This installation method works by installing the package from Gadget's own npm registry, where we host, version, and update your API client.

To install the example-app node package, register the Gadget NPM registry for the @gadget-client package scope:

npm config set @gadget-client:registry

Then, install the example-app client package using your package manager:

npm install @gadget-client/example-app
yarn add @gadget-client/example-app

As you make changes to example-app, Gadget will publish new versions of your API client to its NPM registry. See Client Regeneration for more details on when updates are necessary.

You must register the Gadget npm registry in all environments where you want to use this package, which would include production systems, continuous integration environments, or build steps like Vercel or Netlify's static site builders. This can be done using the above npm config command, or by writing out an .npmrc file in those environments that points to Gadget for the @gadget-client scope.

To indicate to hosting platforms where to find the @gadget-client/example-app package, create an .npmrc file in the web/frontend directory with the following content:


After installation, the client module can be required and a client instance created:

import { Client } from "@gadget-client/example-app";
export const api = new Client();

The api object is now ready for use!

const results = api.query(`
query GetSomeData {
# start writing GraphQL queries!

Gadget also makes a tarball of the latest version of the API client available for download.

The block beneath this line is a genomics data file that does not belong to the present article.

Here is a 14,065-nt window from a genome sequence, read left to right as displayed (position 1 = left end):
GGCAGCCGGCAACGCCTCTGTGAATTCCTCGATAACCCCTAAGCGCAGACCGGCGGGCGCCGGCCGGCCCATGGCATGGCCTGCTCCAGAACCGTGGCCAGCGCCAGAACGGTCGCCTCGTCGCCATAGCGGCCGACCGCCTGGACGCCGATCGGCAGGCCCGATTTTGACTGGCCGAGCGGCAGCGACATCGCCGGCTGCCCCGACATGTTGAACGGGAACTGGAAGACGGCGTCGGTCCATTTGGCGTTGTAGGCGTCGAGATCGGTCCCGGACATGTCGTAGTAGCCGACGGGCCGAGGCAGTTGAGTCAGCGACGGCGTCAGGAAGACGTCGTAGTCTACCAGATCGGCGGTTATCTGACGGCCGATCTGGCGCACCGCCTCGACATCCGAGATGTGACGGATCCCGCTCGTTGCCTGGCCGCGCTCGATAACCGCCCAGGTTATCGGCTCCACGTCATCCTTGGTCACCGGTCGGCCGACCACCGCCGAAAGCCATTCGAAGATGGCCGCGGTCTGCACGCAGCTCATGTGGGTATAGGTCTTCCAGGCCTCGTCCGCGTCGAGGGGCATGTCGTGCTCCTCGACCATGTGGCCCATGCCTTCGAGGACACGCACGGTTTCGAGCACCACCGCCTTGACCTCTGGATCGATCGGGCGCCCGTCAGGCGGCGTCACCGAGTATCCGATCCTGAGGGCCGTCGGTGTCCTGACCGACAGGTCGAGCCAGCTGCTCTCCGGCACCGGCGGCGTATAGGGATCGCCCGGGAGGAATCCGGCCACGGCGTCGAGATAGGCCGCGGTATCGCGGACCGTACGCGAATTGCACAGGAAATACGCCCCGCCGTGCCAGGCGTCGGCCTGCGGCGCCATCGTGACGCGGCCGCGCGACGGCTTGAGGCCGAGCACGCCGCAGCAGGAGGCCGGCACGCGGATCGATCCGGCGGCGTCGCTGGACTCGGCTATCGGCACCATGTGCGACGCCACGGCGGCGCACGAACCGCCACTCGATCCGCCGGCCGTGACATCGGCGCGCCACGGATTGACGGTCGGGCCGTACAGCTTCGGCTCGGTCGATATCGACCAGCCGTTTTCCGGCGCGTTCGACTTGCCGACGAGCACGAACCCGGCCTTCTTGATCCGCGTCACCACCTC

Tarball Endpoint

By default, the API Client will not have permission to access data within your application. You can use API Key authentication for server-side apps or Browser Session authentication for client-side apps to grant a client access.

Connecting to a specific environment 

Gadget backend apps support two different versions of the application: a Development version for developers constructing and testing their application, and a Production version for end users. The API client can be configured to connect to either environment by passing the environment option to the client constructor.

For example, we can always connect to the Development environment by passing the string "Development" to the environment option:

import { Client } from "@gadget-client/example-app";
export const api = new Client({
environment: "Development",
// all API calls will be made to the Development environment

You can also explicitly connect to the Production environment by passing the string "Production" to the environment option:

import { Client } from "@gadget-client/example-app";
export const api = new Client({
environment: "Production",
// all API calls will be made to the Production environment

or you can select which environment to connect to based on an environment variable

import { Client } from "@gadget-client/example-app";
export const api = new Client({
environment: process.env["IS_PRODUCTION"] == "true" ? "Production" : "Development",

By default, if no environment is specified the client will set the environment based on NODE_ENV if it is set.

Type safety 

The default TypeScript types are included in the example-app client package, requiring no additional installation steps to utilize them.

The example-app client ensures comprehensive type safety for high-level JavaScript functions like find and findMany, providing reliable types for API requests and responses. When using the select option to retrieve specific fields, the client maps the selected fields to the GraphQL schema, returning an object with the chosen fields and their correct types, as demonstrated in this TypeScript example fetching the id and name of a User model.